We dispense a lot of high-level advice on this blog, from advanced GMAT strategy to some of the more subtle nuances of the MBA application process. Sometimes, it helps to go back to the basics and answer questions that someone might have when they’re just starting the GMAT prep process. Some applicants not only don’t realize that the GMAT is computer-adaptive, but also don’t even know all the topics that can be tested on the exam. Worse, they’re unsure when they should even take the exam and what their options are if the first attempt doesn’t go well. So let’s answer that ever-important question “when should I take the GMAT?”
First, keep in mind that you can take the GMAT almost any time you want. Unlike the SAT and LSAT, the GMAT is administered all year long. You simply log onto mba.com to schedule an appointment at a test center near you. Register and pay your $250, and you’re ready to go. No need to wait months and months for the next time the test is offered, but it’s worth noting that test appointments do fill up, so “tomorrow” may not be available. Once you know that there’s a general timeframe that you want to take the GMAT, be prepared to register in advance.
Accordingly, you should aim to schedule your exam about a month before you take the GMAT, so that you can pick the day and time that works best for you. If you’re an early riser, you should take the test in the morning (8 AM typically). If you’re a night owl, taking the exam on 4 hours of sleep is a recipe for disaster, so you may want to schedule a later hour for your test (10 AM or noon, typically) and enjoy your morning coffee before trudging off to slay the beast. Some people are only available on weekends, and those spots tend to fill up faster than random Tuesdays.
One approach that works well for ensuring you have the best time to take the GMAT is leave room to take a day or two off of work for final preparations and mental relaxation. Many students want to take a practice test the day before their GMAT, which is akin to running 20 miles the day before a marathon. It is not only useless, it’s counter-productive. You would be better served sitting down and binging on Netflix. The day before a mental marathon like the GMAT, you want to take it easy. Go to the gym, watch movies, do a little light review but nothing extravagant.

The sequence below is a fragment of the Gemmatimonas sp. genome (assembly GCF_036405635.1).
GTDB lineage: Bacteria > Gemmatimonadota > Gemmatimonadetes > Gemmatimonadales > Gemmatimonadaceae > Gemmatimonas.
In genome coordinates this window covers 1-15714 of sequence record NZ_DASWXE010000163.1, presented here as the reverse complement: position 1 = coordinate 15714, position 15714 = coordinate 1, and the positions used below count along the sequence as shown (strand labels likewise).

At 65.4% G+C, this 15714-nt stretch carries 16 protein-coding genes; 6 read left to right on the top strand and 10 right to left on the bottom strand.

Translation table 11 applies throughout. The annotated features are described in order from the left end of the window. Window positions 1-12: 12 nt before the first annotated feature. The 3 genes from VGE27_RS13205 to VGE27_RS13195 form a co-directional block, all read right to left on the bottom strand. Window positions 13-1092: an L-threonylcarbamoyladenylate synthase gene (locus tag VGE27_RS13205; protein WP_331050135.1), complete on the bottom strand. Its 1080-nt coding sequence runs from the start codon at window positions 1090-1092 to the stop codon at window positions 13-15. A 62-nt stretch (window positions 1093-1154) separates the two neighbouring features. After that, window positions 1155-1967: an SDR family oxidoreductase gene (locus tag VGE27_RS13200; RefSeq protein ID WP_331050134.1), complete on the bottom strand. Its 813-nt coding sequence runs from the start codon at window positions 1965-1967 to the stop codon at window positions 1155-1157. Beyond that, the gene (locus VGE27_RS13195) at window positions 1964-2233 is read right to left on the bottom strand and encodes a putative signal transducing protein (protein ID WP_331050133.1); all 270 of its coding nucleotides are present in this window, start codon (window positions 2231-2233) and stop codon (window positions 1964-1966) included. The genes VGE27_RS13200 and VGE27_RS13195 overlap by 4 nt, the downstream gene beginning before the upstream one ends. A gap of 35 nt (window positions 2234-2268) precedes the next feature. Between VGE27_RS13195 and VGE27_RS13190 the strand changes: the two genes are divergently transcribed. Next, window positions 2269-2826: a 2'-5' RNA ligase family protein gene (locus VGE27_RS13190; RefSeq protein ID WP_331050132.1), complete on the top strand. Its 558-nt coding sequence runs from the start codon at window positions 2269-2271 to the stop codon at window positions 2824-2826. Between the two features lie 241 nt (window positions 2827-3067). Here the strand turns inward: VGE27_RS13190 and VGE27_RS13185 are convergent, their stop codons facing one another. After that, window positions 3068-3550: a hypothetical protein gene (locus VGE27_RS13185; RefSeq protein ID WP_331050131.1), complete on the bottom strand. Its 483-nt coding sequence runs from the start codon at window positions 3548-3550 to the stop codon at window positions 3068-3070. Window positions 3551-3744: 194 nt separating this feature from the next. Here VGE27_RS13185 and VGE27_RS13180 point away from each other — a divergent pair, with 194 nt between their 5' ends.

To that end, a strategy that many students have employed is to take a Monday and/or Tuesday off of work and scheduling their GMAT on that day. This allows them to spend Friday/Saturday reviewing and taking Sunday/Monday to relax and clear their minds before the test. The GMAT is a test of how prepared you are for the GMAT, and being fatigued will reflect very negatively on your score. Many students feel that one or two days after a weekend is an optimal time to take the GMAT, so keep that option under advisement.
Another issue that cannot be ignored is preparation. Many students asking themselves “when should I take the GMAT?” have not even studied for the test! Some test takers can get by with only a few weeks of studying, others will take months and months and still not feel prepared. Ultimately, deciding how much study time is necessary is a personal issue, but there are some helpful guidelines to review.
First, build in plenty of time to take at least a couple of GMAT practice tests before you take the real thing. We normally advise Veritas Prep GMAT students to take one practice test before they start our course, not necessarily to see what their score is (if you haven’t prepared at all yet, don’t put any stock in this score!), but to get a feel for the test and to understand just how long and involved of an experience it can be. Then, plan on taking a couple of practice tests over the course of your GMAT preparation, and at least one more when you think you’re finished preparing and are ready to take the real GMAT.
A good rule of thumb is to take one practice test per week, time permitting. Typically, students will take one every two weeks at first, then one a week, then perhaps two per week as test day approaches. If you figure an average of once a week for 6-12 weeks, then adjust depending on your results, you’ll be in good shape. For example, if you’re aiming for a 700, and your first few practice scores are in the 400 range, your best time to take the GMAT is probably a few months away. However, if your second or third practice test is already in the high 600s, then you may decide to take your GMAT earlier than initially expected. Remember, you can reschedule exams earlier or later for a small fee as long as the exam is at least 7 days away, so you can schedule an exam – a great way to have a date written down to keep you accountable – without completely sacrificing the flexibility to change things if you find you’re falling behind what you thought would be the optimal GMAT schedule for you.